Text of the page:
The world of healthcare is vast and ever-changing, offering many career opportunities beyond the traditional roles of doctors and nurses. Whether you have a passion for improving health and wellbeing, are looking for a fulfilling career change, or are exploring options within the healthcare field, this article is your guide to discovering some lesser-known yet highly rewarding healthcare careers.
Health Information Management (HIM)
Health Information Management (HIM) professionals are the custodians of healthcare data, ensuring that patient information is accurate, confidential, and accessible when needed. They bridge the gap between healthcare providers and technology specialists, translating healthcare needs into effective technology solutions.
Why Consider HIM?
Working in health information management offers a dynamic intersection of roles. HIM combines healthcare, technology, and data management, making it a unique and multidisciplinary field. The increasing reliance on electronic health records (EHRs) and data-driven healthcare has also elevated the demand for HIM professionals, so you know work will be available. Plus, HIM graduates can work in various healthcare settings, including hospitals, clinics, insurance companies, and government agencies.
Path to Health Information Management
To embark on a career in health information management, consider pursuing a Bachelor’s degree in HIM or a related field, such as the programs offered by Ultimate Medical. After completing your degree, professional certifications such as the Registered Health Information Administrator (RHIA) can enhance your career prospects.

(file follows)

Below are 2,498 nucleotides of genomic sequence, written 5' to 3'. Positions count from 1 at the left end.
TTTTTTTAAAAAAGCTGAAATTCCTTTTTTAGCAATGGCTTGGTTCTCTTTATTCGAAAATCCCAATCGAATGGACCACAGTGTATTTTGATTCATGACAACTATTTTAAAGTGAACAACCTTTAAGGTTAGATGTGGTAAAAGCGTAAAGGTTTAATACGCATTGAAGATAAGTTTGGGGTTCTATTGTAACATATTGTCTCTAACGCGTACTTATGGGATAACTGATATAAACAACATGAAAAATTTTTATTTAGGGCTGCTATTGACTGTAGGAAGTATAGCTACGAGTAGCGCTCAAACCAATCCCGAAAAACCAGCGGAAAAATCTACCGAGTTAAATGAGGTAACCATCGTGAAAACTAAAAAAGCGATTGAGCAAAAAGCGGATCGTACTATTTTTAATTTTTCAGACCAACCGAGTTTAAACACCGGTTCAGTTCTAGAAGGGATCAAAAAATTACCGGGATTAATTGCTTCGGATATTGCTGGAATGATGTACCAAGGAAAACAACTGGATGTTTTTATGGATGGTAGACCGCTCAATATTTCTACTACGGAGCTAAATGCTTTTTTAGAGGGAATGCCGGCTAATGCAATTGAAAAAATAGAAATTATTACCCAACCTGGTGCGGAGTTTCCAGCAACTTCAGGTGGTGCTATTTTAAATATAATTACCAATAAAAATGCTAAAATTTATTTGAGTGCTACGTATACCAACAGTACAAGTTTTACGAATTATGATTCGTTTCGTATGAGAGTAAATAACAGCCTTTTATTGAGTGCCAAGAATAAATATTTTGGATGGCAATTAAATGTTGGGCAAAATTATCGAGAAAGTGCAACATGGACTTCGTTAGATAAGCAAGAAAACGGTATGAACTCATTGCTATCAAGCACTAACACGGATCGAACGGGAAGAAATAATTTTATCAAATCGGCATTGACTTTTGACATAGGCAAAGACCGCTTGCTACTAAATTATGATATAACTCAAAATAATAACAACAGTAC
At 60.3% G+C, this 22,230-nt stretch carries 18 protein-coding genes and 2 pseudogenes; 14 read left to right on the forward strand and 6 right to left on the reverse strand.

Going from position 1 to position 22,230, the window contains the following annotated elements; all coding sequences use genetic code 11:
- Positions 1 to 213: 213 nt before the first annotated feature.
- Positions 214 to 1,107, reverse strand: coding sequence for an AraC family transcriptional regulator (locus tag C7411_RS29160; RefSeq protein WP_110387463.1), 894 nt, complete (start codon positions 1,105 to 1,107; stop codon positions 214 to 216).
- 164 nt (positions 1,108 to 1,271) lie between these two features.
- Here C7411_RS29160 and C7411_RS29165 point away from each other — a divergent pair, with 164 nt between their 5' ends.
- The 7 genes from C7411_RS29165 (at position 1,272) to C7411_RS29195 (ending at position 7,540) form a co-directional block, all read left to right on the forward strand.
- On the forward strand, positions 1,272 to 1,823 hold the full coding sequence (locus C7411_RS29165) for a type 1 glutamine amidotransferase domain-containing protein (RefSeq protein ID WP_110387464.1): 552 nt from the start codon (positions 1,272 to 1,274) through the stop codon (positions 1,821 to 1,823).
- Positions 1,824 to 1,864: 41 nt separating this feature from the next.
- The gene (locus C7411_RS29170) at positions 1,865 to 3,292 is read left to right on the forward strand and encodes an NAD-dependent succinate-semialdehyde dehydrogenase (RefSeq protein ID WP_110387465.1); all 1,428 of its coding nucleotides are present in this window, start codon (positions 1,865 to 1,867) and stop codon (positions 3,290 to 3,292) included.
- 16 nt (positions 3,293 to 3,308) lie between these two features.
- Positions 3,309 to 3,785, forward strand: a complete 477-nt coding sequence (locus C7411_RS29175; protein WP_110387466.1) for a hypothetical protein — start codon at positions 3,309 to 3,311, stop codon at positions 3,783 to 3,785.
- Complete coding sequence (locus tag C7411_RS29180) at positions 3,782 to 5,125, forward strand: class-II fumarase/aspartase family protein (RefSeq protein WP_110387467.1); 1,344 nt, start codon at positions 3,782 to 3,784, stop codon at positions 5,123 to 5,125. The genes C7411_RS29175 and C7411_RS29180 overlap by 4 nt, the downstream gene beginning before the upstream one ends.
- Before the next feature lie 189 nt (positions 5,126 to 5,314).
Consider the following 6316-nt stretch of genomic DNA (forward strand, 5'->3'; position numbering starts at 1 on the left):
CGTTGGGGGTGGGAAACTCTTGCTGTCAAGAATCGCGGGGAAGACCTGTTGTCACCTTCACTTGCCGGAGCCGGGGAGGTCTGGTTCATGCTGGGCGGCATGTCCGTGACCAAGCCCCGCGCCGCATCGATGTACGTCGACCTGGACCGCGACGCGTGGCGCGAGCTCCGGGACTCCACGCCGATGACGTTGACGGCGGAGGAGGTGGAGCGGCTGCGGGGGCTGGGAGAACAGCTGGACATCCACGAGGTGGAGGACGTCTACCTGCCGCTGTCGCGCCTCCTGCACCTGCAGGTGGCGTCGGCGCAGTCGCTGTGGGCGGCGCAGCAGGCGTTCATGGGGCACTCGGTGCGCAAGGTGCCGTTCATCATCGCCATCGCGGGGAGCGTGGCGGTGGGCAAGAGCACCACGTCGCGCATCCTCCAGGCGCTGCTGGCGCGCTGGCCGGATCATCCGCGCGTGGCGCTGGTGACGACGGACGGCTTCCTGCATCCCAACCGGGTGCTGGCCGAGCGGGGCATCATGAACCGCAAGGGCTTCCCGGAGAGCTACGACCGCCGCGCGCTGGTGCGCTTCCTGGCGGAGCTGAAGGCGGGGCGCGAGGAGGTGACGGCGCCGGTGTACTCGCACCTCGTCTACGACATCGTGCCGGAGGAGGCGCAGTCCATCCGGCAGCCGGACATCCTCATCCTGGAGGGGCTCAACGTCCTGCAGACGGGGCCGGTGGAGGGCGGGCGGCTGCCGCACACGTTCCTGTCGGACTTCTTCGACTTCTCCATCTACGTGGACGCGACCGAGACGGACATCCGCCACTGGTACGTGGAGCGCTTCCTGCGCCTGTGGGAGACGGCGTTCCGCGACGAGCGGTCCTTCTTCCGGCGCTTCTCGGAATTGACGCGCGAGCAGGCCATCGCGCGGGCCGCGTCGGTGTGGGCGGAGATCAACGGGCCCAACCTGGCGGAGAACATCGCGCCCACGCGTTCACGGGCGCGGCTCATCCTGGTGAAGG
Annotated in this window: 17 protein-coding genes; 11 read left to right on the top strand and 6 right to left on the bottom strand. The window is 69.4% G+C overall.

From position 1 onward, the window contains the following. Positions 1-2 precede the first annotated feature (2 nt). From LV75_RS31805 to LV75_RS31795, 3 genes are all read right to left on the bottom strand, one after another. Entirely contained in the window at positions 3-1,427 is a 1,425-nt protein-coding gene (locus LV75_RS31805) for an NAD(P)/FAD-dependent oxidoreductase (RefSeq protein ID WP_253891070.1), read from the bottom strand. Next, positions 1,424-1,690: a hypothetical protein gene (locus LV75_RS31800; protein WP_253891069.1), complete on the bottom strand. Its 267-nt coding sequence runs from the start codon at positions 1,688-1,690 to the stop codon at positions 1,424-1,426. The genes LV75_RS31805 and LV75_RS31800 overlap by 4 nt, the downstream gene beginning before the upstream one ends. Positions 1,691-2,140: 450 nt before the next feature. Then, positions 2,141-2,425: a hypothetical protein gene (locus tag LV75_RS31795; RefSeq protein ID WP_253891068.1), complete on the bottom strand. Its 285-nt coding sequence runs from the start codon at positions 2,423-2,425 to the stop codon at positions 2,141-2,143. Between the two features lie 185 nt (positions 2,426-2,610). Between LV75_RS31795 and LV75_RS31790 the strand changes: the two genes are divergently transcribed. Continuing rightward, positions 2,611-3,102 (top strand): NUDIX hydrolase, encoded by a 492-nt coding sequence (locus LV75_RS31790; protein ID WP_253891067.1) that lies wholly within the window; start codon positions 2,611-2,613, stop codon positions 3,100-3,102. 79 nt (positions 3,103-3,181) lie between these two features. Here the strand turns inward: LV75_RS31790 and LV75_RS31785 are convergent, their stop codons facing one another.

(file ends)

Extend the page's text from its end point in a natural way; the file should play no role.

Radiologic technologists, also known as radiographers, perform diagnostic imaging examinations such as X-rays, CT scans, and MRIs. They play a crucial role in helping physicians diagnose and treat medical conditions.
Why Consider Radiologic Technology?
Radiologic technologists directly contribute to patient care by producing high-quality images for medical diagnoses. Also, compared to some other healthcare careers, radiologic technology programs can be completed relatively quickly, leading to quick entry into the workforce. Radiologists can enjoy diverse work settings, too. These technologists can work in hospitals, clinics, outpatient imaging centers, and even mobile units.
Path to Radiologic Technology
To become a radiologic technologist, you can complete an accredited radiologic technology program, typically resulting in an associate’s degree. After graduation, you’ll need to become certified in your specific imaging modality (e.g., X-ray, MRI, CT) by passing a certification exam.
Respiratory therapists evaluate, treat, and care for patients with breathing disorders. They provide respiratory treatments, administer oxygen therapy, and assist in emergencies such as cardiac arrest.
Why Consider Respiratory Therapy?